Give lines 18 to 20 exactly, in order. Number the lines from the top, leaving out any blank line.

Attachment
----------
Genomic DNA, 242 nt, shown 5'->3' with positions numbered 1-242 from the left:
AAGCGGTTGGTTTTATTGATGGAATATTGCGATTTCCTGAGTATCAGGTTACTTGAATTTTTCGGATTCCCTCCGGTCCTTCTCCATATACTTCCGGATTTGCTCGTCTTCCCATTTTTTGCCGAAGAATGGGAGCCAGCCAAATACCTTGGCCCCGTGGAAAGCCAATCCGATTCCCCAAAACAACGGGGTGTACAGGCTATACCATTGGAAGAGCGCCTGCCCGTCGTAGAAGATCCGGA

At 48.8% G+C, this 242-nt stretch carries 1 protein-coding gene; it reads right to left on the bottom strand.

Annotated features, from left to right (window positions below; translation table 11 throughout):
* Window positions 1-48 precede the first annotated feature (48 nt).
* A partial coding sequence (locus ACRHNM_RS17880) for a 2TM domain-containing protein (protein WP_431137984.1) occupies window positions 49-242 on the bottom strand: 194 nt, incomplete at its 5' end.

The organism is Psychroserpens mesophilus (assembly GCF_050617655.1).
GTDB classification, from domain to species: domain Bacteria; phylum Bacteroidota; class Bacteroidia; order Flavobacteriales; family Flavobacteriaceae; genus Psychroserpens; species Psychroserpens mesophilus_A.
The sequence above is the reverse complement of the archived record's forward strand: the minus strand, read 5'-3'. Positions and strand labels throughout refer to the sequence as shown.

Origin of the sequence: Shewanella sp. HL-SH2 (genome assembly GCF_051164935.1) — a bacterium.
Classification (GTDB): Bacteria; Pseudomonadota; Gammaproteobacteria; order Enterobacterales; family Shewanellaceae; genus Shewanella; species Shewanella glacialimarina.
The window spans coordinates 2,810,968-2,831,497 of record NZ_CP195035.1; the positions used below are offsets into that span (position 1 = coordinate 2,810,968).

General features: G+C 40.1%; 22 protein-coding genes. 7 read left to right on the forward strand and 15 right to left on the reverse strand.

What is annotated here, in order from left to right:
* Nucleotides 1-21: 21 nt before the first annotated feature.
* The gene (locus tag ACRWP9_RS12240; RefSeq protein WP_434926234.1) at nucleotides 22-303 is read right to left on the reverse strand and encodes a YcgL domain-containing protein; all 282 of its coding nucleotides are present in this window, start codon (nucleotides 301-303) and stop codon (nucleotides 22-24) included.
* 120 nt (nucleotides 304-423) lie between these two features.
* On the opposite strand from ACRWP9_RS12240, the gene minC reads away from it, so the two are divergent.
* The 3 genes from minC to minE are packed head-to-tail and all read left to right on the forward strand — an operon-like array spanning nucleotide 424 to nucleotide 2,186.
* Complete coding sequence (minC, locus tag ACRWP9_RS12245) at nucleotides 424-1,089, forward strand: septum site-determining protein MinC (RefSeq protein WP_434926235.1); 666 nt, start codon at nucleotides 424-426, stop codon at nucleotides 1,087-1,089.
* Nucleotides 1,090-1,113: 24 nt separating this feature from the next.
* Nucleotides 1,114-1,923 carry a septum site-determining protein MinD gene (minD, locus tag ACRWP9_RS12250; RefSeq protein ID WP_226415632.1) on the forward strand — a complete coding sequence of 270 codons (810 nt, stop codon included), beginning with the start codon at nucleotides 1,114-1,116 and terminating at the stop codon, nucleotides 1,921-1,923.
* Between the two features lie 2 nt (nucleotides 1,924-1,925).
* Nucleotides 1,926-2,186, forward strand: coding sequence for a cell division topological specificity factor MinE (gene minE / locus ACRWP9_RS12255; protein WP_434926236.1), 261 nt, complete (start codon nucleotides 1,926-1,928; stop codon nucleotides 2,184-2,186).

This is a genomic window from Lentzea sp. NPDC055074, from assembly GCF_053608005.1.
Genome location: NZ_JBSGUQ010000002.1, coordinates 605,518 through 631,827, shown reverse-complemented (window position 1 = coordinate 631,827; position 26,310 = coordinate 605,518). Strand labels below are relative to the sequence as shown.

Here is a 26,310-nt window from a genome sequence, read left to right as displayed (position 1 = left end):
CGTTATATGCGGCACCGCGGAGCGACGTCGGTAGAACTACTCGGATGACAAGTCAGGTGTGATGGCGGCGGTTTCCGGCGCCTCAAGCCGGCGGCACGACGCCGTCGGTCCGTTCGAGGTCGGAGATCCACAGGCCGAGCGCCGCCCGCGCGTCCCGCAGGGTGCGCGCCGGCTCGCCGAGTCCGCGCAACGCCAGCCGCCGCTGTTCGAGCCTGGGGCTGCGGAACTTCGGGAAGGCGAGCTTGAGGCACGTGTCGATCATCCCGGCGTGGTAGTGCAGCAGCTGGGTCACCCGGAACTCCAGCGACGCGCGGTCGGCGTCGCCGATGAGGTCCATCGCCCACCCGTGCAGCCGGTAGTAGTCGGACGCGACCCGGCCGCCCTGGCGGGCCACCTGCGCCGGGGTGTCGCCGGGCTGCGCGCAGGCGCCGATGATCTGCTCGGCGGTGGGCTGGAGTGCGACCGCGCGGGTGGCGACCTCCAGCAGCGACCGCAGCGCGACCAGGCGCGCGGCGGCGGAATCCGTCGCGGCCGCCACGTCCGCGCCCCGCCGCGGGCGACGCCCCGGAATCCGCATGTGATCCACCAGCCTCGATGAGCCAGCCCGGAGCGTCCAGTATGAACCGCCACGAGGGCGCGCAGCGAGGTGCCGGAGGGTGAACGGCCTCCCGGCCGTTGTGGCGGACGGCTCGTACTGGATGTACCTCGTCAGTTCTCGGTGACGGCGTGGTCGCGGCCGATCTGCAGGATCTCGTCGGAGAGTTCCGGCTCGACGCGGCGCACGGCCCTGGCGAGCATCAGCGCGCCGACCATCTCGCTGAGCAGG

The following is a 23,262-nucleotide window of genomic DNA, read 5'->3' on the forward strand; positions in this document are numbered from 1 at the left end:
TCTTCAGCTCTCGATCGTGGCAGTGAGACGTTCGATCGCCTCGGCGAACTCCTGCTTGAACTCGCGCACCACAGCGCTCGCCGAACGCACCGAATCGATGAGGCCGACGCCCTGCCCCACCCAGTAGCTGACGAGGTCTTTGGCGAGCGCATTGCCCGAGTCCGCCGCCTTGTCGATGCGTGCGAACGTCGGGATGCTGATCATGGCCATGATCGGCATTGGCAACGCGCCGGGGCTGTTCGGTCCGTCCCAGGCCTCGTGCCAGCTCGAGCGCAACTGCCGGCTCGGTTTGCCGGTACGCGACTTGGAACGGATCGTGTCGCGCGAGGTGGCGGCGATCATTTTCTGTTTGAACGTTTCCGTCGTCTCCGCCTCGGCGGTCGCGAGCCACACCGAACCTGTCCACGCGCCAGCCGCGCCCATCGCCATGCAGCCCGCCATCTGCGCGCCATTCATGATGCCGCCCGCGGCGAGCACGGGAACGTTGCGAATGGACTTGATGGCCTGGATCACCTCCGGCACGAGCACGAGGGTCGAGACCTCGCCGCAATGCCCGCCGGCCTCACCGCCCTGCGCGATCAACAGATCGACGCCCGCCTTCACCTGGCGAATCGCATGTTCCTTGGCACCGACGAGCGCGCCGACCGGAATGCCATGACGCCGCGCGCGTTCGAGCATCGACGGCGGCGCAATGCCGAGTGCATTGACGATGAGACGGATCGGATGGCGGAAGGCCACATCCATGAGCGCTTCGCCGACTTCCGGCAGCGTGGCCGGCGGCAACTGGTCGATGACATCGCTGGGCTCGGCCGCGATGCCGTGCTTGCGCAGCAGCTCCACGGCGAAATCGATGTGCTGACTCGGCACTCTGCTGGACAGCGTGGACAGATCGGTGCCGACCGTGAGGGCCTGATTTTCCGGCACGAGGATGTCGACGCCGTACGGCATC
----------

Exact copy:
* On the opposite strand from ACRWP9_RS12240, the gene minC reads away from it, so the two are divergent.
* The 3 genes from minC to minE are packed head-to-tail and all read left to right on the forward strand — an operon-like array spanning nucleotide 424 to nucleotide 2,186.
* Complete coding sequence (minC, locus tag ACRWP9_RS12245) at nucleotides 424-1,089, forward strand: septum site-determining protein MinC (RefSeq protein WP_434926235.1); 666 nt, start codon at nucleotides 424-426, stop codon at nucleotides 1,087-1,089.